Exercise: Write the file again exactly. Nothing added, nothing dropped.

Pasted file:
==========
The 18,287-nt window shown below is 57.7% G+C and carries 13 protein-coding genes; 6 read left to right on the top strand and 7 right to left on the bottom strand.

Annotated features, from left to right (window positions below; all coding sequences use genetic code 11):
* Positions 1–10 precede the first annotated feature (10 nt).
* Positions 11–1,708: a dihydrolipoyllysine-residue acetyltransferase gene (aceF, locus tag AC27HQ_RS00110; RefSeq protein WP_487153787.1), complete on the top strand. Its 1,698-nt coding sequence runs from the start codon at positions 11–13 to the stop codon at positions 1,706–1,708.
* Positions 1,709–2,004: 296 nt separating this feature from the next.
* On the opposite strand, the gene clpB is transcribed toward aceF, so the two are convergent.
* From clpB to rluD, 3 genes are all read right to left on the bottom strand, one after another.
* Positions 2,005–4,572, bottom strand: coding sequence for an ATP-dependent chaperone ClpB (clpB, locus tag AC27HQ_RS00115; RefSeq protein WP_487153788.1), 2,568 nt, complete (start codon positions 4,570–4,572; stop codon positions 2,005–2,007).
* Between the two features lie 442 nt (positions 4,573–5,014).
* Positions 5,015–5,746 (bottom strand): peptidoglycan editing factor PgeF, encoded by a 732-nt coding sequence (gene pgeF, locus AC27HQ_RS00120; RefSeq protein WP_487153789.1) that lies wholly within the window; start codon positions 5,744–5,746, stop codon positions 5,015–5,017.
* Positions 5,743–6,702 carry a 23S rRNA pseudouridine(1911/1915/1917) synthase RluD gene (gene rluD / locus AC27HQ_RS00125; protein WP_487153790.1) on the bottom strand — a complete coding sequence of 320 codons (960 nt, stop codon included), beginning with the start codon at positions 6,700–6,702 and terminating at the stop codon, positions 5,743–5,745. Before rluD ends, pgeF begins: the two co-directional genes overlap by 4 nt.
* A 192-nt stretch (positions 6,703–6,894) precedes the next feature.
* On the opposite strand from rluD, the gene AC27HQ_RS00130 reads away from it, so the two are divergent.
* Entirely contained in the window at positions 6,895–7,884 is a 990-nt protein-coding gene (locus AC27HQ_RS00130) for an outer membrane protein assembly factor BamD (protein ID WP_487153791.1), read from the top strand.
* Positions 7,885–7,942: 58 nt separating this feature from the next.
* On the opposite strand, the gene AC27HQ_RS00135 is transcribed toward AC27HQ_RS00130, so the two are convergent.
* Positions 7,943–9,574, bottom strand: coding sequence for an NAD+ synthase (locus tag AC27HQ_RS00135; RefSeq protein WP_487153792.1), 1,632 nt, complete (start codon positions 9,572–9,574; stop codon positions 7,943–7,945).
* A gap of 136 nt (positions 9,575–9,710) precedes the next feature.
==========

The 18,287-nt window shown below is 57.7% G+C and carries 13 protein-coding genes; 6 read left to right on the top strand and 7 right to left on the bottom strand.

Annotated features, from left to right (window positions below; all coding sequences use genetic code 11):
* Positions 1–10 precede the first annotated feature (10 nt).
* Positions 11–1,708: a dihydrolipoyllysine-residue acetyltransferase gene (aceF, locus tag AC27HQ_RS00110; RefSeq protein WP_487153787.1), complete on the top strand. Its 1,698-nt coding sequence runs from the start codon at positions 11–13 to the stop codon at positions 1,706–1,708.
* Positions 1,709–2,004: 296 nt separating this feature from the next.
* On the opposite strand, the gene clpB is transcribed toward aceF, so the two are convergent.
* From clpB to rluD, 3 genes are all read right to left on the bottom strand, one after another.
* Positions 2,005–4,572, bottom strand: coding sequence for an ATP-dependent chaperone ClpB (clpB, locus tag AC27HQ_RS00115; RefSeq protein WP_487153788.1), 2,568 nt, complete (start codon positions 4,570–4,572; stop codon positions 2,005–2,007).
* Between the two features lie 442 nt (positions 4,573–5,014).
* Positions 5,015–5,746 (bottom strand): peptidoglycan editing factor PgeF, encoded by a 732-nt coding sequence (gene pgeF, locus AC27HQ_RS00120; RefSeq protein WP_487153789.1) that lies wholly within the window; start codon positions 5,744–5,746, stop codon positions 5,015–5,017.
* Positions 5,743–6,702 carry a 23S rRNA pseudouridine(1911/1915/1917) synthase RluD gene (gene rluD / locus AC27HQ_RS00125; protein WP_487153790.1) on the bottom strand — a complete coding sequence of 320 codons (960 nt, stop codon included), beginning with the start codon at positions 6,700–6,702 and terminating at the stop codon, positions 5,743–5,745. Before rluD ends, pgeF begins: the two co-directional genes overlap by 4 nt.
* A 192-nt stretch (positions 6,703–6,894) precedes the next feature.
* On the opposite strand from rluD, the gene AC27HQ_RS00130 reads away from it, so the two are divergent.
* Entirely contained in the window at positions 6,895–7,884 is a 990-nt protein-coding gene (locus AC27HQ_RS00130) for an outer membrane protein assembly factor BamD (protein ID WP_487153791.1), read from the top strand.
* Positions 7,885–7,942: 58 nt separating this feature from the next.
* On the opposite strand, the gene AC27HQ_RS00135 is transcribed toward AC27HQ_RS00130, so the two are convergent.
* Positions 7,943–9,574, bottom strand: coding sequence for an NAD+ synthase (locus tag AC27HQ_RS00135; RefSeq protein WP_487153792.1), 1,632 nt, complete (start codon positions 9,572–9,574; stop codon positions 7,943–7,945).
* A gap of 136 nt (positions 9,575–9,710) precedes the next feature.